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  • Object type

  • Museum number


  • Description

    Head of a weeping bearded man; slightly to right, looking to front. c.1603 Pen and brown ink, with some grey-green wash in the background

  • Producer name

  • School/style

  • Date

    • 1603 (circa)
  • Materials

  • Technique

  • Dimensions

    • Height: 320 millimetres
    • Width: 197 millimetres (upper l corner made up)
  • Inscriptions

      • Inscription Content

        Inscribed in pen by a later hand, lower left, "Rubens".
  • Curator's comments

    Perhaps related to Democritus and Heraclitus, painted for the Duke of Lerma (whereabouts unknown), c1603. The 1990 Treasures Exhibition label text: Probably intended to represent Heraclitus, the 'weeping' philosopher and scientist of Ephesus who lived in the 5th century B.C. The drawing, an early work of c. 1603, may be a study for a now lost painting by Rubens which showed Heraclitus with Democritus, his philosophical counterpart who laughed at the human condition. Bequeathed by Richard Payne Knight, 1824

    Rowlands, Rubens: Drawings & Sketches, BMP, 1977
    This is most probably intended to represent Heraclitus of Ephesus, philosopher and scientist, who lived about 500 BC.
    It is quite likely that this is a preparatory study for the head of the weeping Heraclitus in a painting of Democritus and Heraclitus, executed for the Duke of Lerma on the occasion of the artist's first visit to Spain in 1603. This work, whose present whereabouts is not known, is not to be confused with a pair of paintings of the two philosophers, now in Madrid, which were mistakenly assumed to have been originally joined together. Certainly the vigorous untidy character of the penwork speaks strongly in favour of an early date and is consistent with its being for the Duke I of Lerma's painting. The paintings in Madrid are, in fact, much later in date. They belong to the end of Ruben's career and hung in the Torre de la Parada with Velasquez's 'Aesop' and 'Menippus'.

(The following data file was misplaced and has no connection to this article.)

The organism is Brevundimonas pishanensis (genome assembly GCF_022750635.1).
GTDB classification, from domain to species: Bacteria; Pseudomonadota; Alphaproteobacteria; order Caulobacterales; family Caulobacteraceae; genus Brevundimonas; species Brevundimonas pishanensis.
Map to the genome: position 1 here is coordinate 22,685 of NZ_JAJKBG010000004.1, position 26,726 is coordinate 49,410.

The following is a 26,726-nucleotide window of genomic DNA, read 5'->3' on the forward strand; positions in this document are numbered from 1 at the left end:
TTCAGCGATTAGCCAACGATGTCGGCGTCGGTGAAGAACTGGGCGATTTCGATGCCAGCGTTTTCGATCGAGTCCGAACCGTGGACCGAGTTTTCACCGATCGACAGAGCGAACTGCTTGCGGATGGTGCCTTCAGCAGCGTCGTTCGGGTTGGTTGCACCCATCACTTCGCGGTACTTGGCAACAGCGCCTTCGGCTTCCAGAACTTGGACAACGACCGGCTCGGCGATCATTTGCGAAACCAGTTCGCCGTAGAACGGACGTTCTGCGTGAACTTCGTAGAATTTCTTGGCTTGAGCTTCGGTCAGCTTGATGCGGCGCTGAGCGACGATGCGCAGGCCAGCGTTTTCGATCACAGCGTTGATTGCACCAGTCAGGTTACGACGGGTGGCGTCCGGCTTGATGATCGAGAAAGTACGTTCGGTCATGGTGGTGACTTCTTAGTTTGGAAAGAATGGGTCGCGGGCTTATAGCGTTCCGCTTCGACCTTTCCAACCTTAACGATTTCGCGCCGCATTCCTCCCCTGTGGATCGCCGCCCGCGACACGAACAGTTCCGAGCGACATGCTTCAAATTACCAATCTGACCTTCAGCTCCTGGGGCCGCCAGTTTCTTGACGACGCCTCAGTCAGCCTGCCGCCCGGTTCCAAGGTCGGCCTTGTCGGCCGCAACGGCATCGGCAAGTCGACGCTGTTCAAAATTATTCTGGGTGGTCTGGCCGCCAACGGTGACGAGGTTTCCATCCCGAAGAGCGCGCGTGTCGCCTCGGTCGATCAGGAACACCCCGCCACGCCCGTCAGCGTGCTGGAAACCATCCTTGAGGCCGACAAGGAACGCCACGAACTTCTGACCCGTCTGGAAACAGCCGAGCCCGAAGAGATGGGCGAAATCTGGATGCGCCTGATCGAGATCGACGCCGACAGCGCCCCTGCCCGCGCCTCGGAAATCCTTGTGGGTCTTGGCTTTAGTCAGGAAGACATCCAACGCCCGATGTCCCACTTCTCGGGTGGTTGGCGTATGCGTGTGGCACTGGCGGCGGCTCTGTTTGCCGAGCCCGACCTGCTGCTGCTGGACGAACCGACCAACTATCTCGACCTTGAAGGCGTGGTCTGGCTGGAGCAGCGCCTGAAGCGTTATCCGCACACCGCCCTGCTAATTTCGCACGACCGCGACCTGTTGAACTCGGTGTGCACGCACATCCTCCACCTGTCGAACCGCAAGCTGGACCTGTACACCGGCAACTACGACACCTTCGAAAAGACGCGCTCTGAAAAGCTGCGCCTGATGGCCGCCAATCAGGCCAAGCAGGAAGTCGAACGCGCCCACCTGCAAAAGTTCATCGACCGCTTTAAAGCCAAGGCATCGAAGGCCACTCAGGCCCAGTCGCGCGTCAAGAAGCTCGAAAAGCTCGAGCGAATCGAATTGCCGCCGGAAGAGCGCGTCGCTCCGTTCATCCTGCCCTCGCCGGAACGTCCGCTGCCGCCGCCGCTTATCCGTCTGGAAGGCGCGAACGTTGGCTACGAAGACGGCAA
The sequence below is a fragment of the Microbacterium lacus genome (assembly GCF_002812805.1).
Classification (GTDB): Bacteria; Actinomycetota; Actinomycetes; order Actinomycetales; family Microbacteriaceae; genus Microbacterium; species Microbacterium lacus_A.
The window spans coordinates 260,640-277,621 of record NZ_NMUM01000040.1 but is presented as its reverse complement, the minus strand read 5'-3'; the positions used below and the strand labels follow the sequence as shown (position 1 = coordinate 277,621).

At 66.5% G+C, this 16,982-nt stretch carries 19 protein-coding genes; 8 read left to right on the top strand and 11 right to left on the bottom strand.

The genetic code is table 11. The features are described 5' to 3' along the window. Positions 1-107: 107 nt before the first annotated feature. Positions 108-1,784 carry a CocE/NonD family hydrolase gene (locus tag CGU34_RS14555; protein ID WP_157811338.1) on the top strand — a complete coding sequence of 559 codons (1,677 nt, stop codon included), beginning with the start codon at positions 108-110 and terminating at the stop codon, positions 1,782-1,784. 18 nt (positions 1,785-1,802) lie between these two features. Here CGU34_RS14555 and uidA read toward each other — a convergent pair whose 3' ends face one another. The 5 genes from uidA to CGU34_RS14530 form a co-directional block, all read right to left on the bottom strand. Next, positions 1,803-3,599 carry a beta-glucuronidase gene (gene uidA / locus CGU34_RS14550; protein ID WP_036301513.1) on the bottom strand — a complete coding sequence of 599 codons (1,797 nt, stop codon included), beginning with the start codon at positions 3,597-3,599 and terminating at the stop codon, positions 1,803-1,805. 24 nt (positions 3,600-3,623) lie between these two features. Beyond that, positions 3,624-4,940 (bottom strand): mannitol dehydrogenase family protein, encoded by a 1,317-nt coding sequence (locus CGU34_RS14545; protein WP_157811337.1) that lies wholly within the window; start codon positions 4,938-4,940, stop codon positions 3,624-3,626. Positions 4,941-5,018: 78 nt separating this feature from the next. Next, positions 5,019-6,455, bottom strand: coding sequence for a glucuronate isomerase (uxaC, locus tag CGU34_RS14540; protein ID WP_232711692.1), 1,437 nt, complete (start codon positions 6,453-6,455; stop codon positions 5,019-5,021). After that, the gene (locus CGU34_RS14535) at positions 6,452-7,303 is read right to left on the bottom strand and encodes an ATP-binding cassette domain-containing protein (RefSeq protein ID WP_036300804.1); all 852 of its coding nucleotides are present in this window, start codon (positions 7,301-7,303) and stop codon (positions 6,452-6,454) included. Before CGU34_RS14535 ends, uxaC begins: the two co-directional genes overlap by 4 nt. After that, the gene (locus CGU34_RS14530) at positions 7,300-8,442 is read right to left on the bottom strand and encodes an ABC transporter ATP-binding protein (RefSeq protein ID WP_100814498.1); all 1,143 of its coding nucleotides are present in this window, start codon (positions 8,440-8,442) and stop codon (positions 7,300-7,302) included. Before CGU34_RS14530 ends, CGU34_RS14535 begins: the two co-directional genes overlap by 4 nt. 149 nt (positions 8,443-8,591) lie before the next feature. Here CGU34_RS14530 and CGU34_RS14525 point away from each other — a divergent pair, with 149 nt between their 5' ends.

The opposed attitudes to the human condition of these two philosophers were a contrast attractive to the Renaissance world. This was aptly taken up by Robert Burton, an almost exact contemporary of Rubens in his 'Anatomy of Melancholy'. In its foreword, addressed "to the Mischievously idle reader", we find the following lines of verse:

    "Weep, Heraclitus, for this wretched age,
    Nought dost thou see that is not base and sad;
    Laugh on, Democritus, thou laughing sage,
    Nought dost thou see that is not vain and bad.
    Let one delight in tears and one in laughter,
    Each shall find his occasion ever after".


  • Bibliography

    • Hind 1915-31 101 bibliographic details
    • Rowlands 1977 15 bibliographic details
  • Location

    Not on display (Flemish Roy XVIIc)

  • Exhibition history

    1977 BM, Rubens drawings and sketches, no.15 1990 April-Aug, BM, Treasures of P&D (no cat.)
    2005/6 Oct-Jan, London, National Gallery, 'Rubens: A Master in the Making'
    2009/10 Nov-Jan BM, P&D, 'Rubens Drawings' (no cat.)

  • Associated names

  • Acquisition name

  • Acquisition date


  • Department

    Prints & Drawings

  • Registration number


Head of a weeping bearded man; slightly to r, looking to front. c.1603 Pen and brown ink, with some grey-green wash in the background


Head of a weeping bearded man; slightly to r, looking to front. c.1603 Pen and brown ink, with some grey-green wash in the background

Image description



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